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Under Pressure

Pressure is nothing new to the US Women’s Soccer Team, in all its different formations and line-ups. Generally speaking, that pressure has been about winning a World Cup Final, which it’s done four times including the past two tournaments in 2015 and 2019. More broadly, they’ve carried the burden of lifting the women’s game both in the US and across the globe, which includes growing the challenging business of women’s pro soccer in North America. And more recently, they’ve been at the center of the debate of pay equity in international soccer, a construct that extends far beyond the pitch.

That said, members of this year’s US National Team may be feeling pressure like never before. That’s because three games in to this year’s World Cup, the Americans barely passed through the group stage to advance to the knockout stage, the 16-team single elimination tournament that will determine this year’s champion. Half of the original 32 squads move forward by finishing in the top two of their group of four, something the US team barely did by finishing second to the Netherlands and coming one crossbar away from being eliminated by Portugal. Their only win out of three games came against an overmatched Vietnam, and soccer experts have critiqued everything from the crispness of their passing to poor coaching to taking selfies with fans after a lackluster performance. And now they enter the win or go home phase facing an uphill battle against Sweden and likely Japan, two squads who have thus far outplayed the Americans.

Clearly, the US Women’s Team has been held to a far higher standard than their male counterpart, for whom making the knockout stage is a win unto itself. For the American women, the bar has been set very high – perhaps like the American Men’s Basketball Team, or the Dream Team, where even second place is first loser. Also like men’s basketball, the women’s soccer game continues to grow and improve across the world, normalizing what used to be a reliable talent disparity. So regardless of what you think of this year’s performance by the US, things were going to get tighter either way. Which also means that you could view the American struggle thus far a sign of progress more than a disappointment. Cynics would say watch what you wish for.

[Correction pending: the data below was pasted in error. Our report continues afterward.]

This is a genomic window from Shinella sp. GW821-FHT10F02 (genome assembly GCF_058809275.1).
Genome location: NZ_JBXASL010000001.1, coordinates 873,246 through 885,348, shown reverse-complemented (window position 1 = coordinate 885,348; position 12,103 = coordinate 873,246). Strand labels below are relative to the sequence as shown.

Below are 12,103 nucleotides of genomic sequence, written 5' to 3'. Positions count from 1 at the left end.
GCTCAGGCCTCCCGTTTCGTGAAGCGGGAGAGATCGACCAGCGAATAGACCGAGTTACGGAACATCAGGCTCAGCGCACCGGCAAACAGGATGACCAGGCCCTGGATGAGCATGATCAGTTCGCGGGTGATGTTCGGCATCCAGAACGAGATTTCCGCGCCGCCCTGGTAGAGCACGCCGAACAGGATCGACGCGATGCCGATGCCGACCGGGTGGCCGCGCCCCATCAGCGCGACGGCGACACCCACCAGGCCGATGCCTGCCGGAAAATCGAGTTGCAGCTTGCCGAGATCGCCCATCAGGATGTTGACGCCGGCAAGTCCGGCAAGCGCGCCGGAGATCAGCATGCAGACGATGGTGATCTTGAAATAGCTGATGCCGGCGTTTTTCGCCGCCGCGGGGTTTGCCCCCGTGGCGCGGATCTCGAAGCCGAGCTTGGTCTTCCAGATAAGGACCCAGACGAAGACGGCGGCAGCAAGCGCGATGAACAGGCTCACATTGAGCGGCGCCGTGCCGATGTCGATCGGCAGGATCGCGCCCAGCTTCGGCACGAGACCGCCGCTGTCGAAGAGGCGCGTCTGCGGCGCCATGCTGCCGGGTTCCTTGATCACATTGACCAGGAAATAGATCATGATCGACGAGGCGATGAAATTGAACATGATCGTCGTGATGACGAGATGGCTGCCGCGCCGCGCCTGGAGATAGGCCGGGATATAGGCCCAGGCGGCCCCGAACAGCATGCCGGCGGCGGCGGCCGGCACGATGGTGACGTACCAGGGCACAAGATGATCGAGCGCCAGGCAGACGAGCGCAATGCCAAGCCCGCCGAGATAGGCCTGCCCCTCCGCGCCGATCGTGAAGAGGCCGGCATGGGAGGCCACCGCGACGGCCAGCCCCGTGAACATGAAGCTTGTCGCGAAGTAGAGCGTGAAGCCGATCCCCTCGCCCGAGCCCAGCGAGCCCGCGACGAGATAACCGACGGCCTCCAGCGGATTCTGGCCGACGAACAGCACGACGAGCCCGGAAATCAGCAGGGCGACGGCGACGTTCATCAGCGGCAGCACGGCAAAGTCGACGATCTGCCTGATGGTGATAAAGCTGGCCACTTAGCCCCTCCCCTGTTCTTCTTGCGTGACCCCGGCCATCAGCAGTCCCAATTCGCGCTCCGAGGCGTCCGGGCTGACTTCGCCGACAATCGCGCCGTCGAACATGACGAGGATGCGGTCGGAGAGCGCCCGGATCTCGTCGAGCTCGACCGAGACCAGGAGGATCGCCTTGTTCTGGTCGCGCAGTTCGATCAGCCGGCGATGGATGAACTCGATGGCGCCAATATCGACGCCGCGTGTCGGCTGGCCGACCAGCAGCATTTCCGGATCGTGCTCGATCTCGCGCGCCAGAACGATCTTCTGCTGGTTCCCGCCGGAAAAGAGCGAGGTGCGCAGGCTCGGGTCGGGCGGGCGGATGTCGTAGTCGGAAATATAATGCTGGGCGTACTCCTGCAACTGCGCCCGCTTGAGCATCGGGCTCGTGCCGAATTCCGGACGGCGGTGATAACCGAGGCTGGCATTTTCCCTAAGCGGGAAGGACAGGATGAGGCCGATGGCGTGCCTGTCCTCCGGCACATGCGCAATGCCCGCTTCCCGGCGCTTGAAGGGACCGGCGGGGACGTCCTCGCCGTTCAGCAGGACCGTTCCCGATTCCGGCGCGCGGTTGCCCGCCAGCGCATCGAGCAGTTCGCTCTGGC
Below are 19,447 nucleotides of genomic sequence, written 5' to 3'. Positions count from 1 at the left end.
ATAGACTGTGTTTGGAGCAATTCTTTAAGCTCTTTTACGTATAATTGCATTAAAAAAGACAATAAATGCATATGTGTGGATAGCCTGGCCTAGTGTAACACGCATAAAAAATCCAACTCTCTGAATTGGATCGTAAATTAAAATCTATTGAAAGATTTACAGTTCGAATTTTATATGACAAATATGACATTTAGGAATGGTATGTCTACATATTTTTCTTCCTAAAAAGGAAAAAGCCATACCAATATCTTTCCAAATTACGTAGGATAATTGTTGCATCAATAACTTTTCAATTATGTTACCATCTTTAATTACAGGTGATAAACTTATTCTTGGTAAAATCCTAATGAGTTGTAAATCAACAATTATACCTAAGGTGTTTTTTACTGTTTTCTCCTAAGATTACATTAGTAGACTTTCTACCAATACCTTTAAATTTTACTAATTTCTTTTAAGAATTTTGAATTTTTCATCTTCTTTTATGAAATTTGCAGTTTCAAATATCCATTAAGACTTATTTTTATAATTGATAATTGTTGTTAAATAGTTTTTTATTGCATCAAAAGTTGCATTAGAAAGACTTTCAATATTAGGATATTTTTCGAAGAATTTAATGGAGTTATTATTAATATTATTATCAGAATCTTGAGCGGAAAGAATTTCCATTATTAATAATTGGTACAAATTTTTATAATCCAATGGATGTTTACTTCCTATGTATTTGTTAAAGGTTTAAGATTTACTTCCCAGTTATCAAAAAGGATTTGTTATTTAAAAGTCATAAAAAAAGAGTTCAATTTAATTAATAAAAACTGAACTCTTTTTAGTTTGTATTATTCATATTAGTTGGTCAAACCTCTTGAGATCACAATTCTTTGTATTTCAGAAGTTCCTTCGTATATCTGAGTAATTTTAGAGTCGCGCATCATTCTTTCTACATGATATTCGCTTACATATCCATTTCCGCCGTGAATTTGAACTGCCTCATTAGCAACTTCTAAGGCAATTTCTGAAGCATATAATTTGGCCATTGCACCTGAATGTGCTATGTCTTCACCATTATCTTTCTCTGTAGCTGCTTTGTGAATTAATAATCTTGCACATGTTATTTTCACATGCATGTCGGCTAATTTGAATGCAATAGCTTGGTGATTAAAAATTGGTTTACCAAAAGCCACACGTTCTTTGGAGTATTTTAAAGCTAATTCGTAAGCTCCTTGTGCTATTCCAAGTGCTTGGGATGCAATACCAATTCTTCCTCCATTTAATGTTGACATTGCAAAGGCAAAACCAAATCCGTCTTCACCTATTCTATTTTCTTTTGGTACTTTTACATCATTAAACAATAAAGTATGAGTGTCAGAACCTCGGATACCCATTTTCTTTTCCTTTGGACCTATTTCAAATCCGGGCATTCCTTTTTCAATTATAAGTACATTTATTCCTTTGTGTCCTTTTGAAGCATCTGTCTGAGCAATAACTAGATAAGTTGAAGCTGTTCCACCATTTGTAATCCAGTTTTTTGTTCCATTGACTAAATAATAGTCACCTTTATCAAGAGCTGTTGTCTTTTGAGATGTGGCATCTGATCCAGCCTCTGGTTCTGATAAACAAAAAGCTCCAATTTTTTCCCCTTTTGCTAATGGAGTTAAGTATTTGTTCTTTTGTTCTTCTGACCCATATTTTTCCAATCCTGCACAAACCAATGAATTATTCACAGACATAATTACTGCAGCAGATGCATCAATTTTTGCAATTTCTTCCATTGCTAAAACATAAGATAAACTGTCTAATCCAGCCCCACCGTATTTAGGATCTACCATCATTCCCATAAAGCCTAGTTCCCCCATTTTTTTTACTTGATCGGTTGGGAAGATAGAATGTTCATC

But before everyone gives up on the US Women’s Soccer team, there’s a few important issues to address – some that go far beyond the game. First, remember that even though the US underperformed and finished second in their flight, they are still in the next round. And while past performance may be an omen, they wouldn’t be the first team to have a lousy patch before going on to win a title. A whole lot of college basketball teams lose their conference tournament before winning March Madness. So don’t let the future be too traumatized by the present. Second, as much as American soccer fans may bemoan this lack of dominance, honestly, seeing close and competitive soccer is way better than watching a foregone conclusion. As cool as the 92 Dream Team was with all its star power, in terms of watching basketball, it stunk. So we shouldn’t be angry that we’re not watching blowout soccer – which is basically anything over 1-0. We should be happy the games are exciting.

And finally, if the Americans do in fact lose, we’ll learn a lot about the state of American sports fandom. Generally speaking, interest in women’s sport is on a gradual but consistent upswing. This cuts across sports, including soccer, tennis, basketball, golf, and so on. Some of that comes from the success of teams like the American Women’s Soccer Team. But a lot of it comes from far greater societal and industry trends, things that are bringing new fans to sport and bringing new sports to fans. Which means that we might learn a bit more about who’s a fan of women’s soccer – and willing to support victory and defeat, and who’s simply a fan of America. By the way, the same goes for lots of men’s sports. I mean, do you think that many people actually liked watching swimming? So even if the women’s team does lose and fans dissipate, it’s really just part of the uneven road of progress.

Then again, the Americans could stand up to the pressure and surprise everyone and win the whole thing. Because pressure is nothing new to US Women’s Soccer.

Keith Strudler is the director of the School of Communication and Media at Montclair State University. You can follow him on twitter at @KeithStrudler

The views expressed by commentators are solely those of the authors. They do not necessarily reflect the views of this station or its management.

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